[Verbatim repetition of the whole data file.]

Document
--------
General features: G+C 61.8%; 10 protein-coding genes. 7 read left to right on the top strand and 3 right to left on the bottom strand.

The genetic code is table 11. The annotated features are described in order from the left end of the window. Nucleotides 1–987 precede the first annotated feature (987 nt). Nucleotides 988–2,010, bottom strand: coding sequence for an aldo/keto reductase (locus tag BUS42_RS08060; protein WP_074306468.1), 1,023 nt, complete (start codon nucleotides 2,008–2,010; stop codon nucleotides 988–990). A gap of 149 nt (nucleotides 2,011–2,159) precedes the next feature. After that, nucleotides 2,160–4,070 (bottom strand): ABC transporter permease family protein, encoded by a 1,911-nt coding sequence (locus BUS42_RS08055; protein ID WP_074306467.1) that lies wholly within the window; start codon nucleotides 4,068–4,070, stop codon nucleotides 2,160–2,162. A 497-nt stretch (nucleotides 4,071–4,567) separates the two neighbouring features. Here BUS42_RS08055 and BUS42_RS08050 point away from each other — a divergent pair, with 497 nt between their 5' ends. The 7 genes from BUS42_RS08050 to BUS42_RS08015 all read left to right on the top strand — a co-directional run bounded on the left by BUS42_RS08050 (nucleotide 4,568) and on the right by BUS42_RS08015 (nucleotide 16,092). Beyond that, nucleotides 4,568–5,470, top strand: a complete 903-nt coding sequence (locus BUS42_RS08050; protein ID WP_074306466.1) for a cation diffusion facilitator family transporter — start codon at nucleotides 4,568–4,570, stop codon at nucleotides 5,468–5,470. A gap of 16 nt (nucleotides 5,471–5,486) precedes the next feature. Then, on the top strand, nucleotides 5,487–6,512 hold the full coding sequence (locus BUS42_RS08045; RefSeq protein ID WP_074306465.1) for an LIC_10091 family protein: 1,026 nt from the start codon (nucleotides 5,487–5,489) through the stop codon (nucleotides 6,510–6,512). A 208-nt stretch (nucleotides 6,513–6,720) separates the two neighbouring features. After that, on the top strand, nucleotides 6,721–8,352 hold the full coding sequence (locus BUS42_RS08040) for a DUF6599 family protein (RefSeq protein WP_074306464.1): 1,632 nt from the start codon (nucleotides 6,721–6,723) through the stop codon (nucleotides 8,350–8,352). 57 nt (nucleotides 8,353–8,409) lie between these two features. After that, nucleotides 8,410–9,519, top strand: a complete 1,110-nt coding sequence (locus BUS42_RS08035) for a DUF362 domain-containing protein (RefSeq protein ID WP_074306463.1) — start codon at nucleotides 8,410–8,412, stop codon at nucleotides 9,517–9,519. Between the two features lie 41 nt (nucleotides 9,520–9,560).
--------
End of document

General features: G+C 61.8%; 10 protein-coding genes. 7 read left to right on the top strand and 3 right to left on the bottom strand.

The genetic code is table 11. The annotated features are described in order from the left end of the window. Nucleotides 1–987 precede the first annotated feature (987 nt). Nucleotides 988–2,010, bottom strand: coding sequence for an aldo/keto reductase (locus tag BUS42_RS08060; protein WP_074306468.1), 1,023 nt, complete (start codon nucleotides 2,008–2,010; stop codon nucleotides 988–990). A gap of 149 nt (nucleotides 2,011–2,159) precedes the next feature. After that, nucleotides 2,160–4,070 (bottom strand): ABC transporter permease family protein, encoded by a 1,911-nt coding sequence (locus BUS42_RS08055; protein ID WP_074306467.1) that lies wholly within the window; start codon nucleotides 4,068–4,070, stop codon nucleotides 2,160–2,162. A 497-nt stretch (nucleotides 4,071–4,567) separates the two neighbouring features. Here BUS42_RS08055 and BUS42_RS08050 point away from each other — a divergent pair, with 497 nt between their 5' ends. The 7 genes from BUS42_RS08050 to BUS42_RS08015 all read left to right on the top strand — a co-directional run bounded on the left by BUS42_RS08050 (nucleotide 4,568) and on the right by BUS42_RS08015 (nucleotide 16,092). Beyond that, nucleotides 4,568–5,470, top strand: a complete 903-nt coding sequence (locus BUS42_RS08050; protein ID WP_074306466.1) for a cation diffusion facilitator family transporter — start codon at nucleotides 4,568–4,570, stop codon at nucleotides 5,468–5,470. A gap of 16 nt (nucleotides 5,471–5,486) precedes the next feature. Then, on the top strand, nucleotides 5,487–6,512 hold the full coding sequence (locus BUS42_RS08045; RefSeq protein ID WP_074306465.1) for an LIC_10091 family protein: 1,026 nt from the start codon (nucleotides 5,487–5,489) through the stop codon (nucleotides 6,510–6,512). A 208-nt stretch (nucleotides 6,513–6,720) separates the two neighbouring features. After that, on the top strand, nucleotides 6,721–8,352 hold the full coding sequence (locus BUS42_RS08040) for a DUF6599 family protein (RefSeq protein WP_074306464.1): 1,632 nt from the start codon (nucleotides 6,721–6,723) through the stop codon (nucleotides 8,350–8,352). 57 nt (nucleotides 8,353–8,409) lie between these two features. After that, nucleotides 8,410–9,519, top strand: a complete 1,110-nt coding sequence (locus BUS42_RS08035) for a DUF362 domain-containing protein (RefSeq protein ID WP_074306463.1) — start codon at nucleotides 8,410–8,412, stop codon at nucleotides 9,517–9,519. Between the two features lie 41 nt (nucleotides 9,520–9,560).